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Top Music Manager Calls Out American Icon Awards for Failing to Pay Talent

Maverick's Scott Rodger says his client Matteo Bocelli, after performing for Al Pacino gratis, got stiffed out of promised expense reimbursement.

Matteo BocelliAmerican Icon Awards Gala, Inside,
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The centuries-old adage no good deed goes unpunished is a common refrain for star music manager Scott Rodger of late. Rodger, who represents Paul McCartney and Andrea Bocelli at Maverick, says his client Matteo Bocelli, the son of the opera star, was stiffed out of promised expense reimbursement by the American Icon Awards.

The event, held in May at the Beverly Wilshire in Beverly Hills, honored Al Pacino, whom longtime friend and colleague Robert De Niro introduced with a lively speech that included a dig at Donald Trump, along with Quincy Jones for music and Evander Holyfield for sports, among others recognized for humanitarian efforts. Those in attendance included Sylvester Stallone, Joe Mantegna, David Foster, Naomi Campbell, Sebastian Maniscalco, Jake Hoffman  and NFL veteran Devon Sill. Martin Scorsese is listed as the event’s honorary dinner chair.

Philanthropy is at the heart of the six-year-old American Icon Awards, which, according to the organizers’ own press release “is a Los Angeles based philanthropic organization,” so it stands to reason that performers and attendees might forego their usual appearance fees or, essentially, donate their time and craft for free. Indeed, according to Rodger, the request to “sing for Al Pacino” was, er, an offer the Italian couldn’t refuse. “Matteo was happy to do it in return for the event covering his travel and hotel costs,” says Rodger. “No fee was involved [but] they stiffed us and won’t reimburse the agreed expenses.”

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He continues: “It’s not the end of the world, but the point is events like this cannot masquerade their legitimacy, especially involving real legends like Al Pacino, when they aren’t capable enough of fulfilling their most basic obligations.”

Reached by Variety, Joseph Clapsaddle, owner and executive producer of the American Icon Awards, says, “I can confirm that Matteo Bocelli’s expenses have not yet been reimbursed.” While short of an apology, Clapsaddle adds, “We are very grateful for Matteo Bocelli’s beautiful performance at our event as well as the support of his management.  His generous participation was especially appreciated by Al Pacino and our other honorees and guests.”

“I guess they assume we can afford it and they don’t have to pay,” says Rodger. “But it’s really not cool. They shouldn’t be allowed to take advantage of people.”

Others who performed at the American Icon Awards, including Robin Thicke and “American Idol” alum Pia Toscano (both honored Quincy Jones), reported no issues with payments, and like Bocelli, each performed for free, though it’s worth noting that the singers reside in L.A. and didn’t have to incur transportation or lodging costs. One vendor hired for the day tells Variety the company was compensated for its services, but three more indicated that they had not been paid or had checks bounce (see update).

Clapsaddle has been an independent producer for nearly a decade, though he did serve as the chairman of board of directors for the West Hollywood Chamber of Commerce for nine years, stepping down in 2012.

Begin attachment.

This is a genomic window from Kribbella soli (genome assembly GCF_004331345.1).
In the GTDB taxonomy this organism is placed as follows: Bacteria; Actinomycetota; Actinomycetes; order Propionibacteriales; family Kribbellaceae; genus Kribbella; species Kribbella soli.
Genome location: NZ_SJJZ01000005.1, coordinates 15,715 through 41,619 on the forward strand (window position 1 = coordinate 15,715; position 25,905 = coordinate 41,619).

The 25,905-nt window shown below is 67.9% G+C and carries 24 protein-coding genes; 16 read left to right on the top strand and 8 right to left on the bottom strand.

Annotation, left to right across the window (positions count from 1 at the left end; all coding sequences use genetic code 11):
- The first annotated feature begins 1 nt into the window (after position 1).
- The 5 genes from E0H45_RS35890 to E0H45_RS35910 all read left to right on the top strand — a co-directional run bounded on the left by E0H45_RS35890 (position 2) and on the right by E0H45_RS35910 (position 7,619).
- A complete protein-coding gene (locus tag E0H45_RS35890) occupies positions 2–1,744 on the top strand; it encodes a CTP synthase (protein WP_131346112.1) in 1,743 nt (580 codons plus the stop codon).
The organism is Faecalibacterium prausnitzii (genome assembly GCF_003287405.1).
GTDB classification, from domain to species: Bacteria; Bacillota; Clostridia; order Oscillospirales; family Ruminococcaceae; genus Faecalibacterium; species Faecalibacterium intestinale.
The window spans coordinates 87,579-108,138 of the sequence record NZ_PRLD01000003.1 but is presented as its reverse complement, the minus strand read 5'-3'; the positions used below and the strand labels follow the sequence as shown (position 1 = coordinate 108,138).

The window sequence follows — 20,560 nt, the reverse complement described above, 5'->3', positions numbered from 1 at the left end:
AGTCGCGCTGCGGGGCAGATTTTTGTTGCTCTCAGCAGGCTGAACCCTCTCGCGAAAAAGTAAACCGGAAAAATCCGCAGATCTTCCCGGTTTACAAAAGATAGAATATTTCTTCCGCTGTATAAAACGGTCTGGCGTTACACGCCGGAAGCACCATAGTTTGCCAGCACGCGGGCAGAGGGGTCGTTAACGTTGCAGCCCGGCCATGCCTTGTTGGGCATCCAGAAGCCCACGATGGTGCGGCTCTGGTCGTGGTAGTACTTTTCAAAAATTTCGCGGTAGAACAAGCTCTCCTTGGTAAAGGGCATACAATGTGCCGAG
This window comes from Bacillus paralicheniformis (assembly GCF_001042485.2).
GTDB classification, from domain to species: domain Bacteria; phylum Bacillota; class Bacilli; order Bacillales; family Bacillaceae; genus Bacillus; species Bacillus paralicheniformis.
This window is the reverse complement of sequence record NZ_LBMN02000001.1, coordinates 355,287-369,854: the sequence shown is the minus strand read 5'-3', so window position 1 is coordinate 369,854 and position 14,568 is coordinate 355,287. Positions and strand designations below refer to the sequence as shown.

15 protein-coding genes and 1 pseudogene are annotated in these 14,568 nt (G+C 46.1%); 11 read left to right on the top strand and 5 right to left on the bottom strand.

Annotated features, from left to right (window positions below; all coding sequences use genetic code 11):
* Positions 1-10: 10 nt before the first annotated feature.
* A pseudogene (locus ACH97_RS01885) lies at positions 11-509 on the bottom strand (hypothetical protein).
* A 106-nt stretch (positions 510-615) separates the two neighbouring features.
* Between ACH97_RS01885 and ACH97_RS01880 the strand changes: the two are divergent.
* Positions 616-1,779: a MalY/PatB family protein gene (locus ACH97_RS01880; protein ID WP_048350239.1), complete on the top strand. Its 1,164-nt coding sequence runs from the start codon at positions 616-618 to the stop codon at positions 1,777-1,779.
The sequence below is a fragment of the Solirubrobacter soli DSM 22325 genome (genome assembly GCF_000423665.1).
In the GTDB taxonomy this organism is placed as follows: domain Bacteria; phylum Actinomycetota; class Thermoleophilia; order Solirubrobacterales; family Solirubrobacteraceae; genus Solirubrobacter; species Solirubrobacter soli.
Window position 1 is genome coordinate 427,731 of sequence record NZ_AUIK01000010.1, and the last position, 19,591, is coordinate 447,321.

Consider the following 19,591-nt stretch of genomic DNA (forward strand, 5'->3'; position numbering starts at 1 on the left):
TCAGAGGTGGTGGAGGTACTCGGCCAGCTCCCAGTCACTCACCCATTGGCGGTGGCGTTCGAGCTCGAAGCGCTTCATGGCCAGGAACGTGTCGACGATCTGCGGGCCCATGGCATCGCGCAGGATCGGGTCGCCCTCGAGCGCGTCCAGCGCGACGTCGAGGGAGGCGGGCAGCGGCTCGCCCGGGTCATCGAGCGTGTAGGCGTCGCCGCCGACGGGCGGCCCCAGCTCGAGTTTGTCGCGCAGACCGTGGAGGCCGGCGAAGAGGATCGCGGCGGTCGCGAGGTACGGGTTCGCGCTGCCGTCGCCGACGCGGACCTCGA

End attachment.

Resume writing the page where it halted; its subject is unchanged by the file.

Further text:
Joseph Clapsaddle and Associates is licensed as a commercial fundraising professional with the state of California, and the charitable partners with which it associated in 2019 — St. Jude Children Research Hospital, Ignited and Autism Movement Therapy/Autism Works Now — all upstanding and legitimate nonprofits. It’s unclear how much the event has raised in total, though in 2015 it was reported that the second annual American Icon Awards brought in $1 million.

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Tickets were on sale to the general public, both to individuals and tables for groups or corporations, and teased everything from gift bag items to a private meet-and-greet with Pacino at Wolfgang Puck’s Beverly Hills eatery Spago. Opening tickets to the public is uncommon, even considering the high volume of award shows and events that bestow charitable honors.

Still, it’s not clear why Bocelli would have to take a hit personally.

To that, Clapsaddle adds, “We continue our fundraising efforts and have every intention to cover all of our financial obligations to our partners in this event. We look forward to another successful event in 2020.”

Rodger scoffs at the notion of efforts being made and suggests that the event is simply not solvent.

A rep for Pacino had no immediate comment. The next edition of the American Icon Awards is set for May 3, 2020.

Update: Following publication of this story, three more unpaid vendors reached out to Variety, including FNTECH, a California-based production company that handled all of the staging and technological needs for the event. David Dustin, director of sales for FNTECH, says a check he received the night of the American Icon Awards bounced a few days later. For supplying equipment and labor for the whole event, as well as the lighting, sound, camera and video packages, the company discounted its services by 50% because, says Dustin, “my grandson has autism.” FNTECH is out approximately $53,000.

Lynda Hamilton, who was hired to recruit talent for the event, also says she wasn’t paid for her services, as agreed upon, and that Clapsaddle also reneged on expenses due to talent, which ended up being paid out of pocket. “Not cool,” says Hamilton. “I fulfilled my contract.”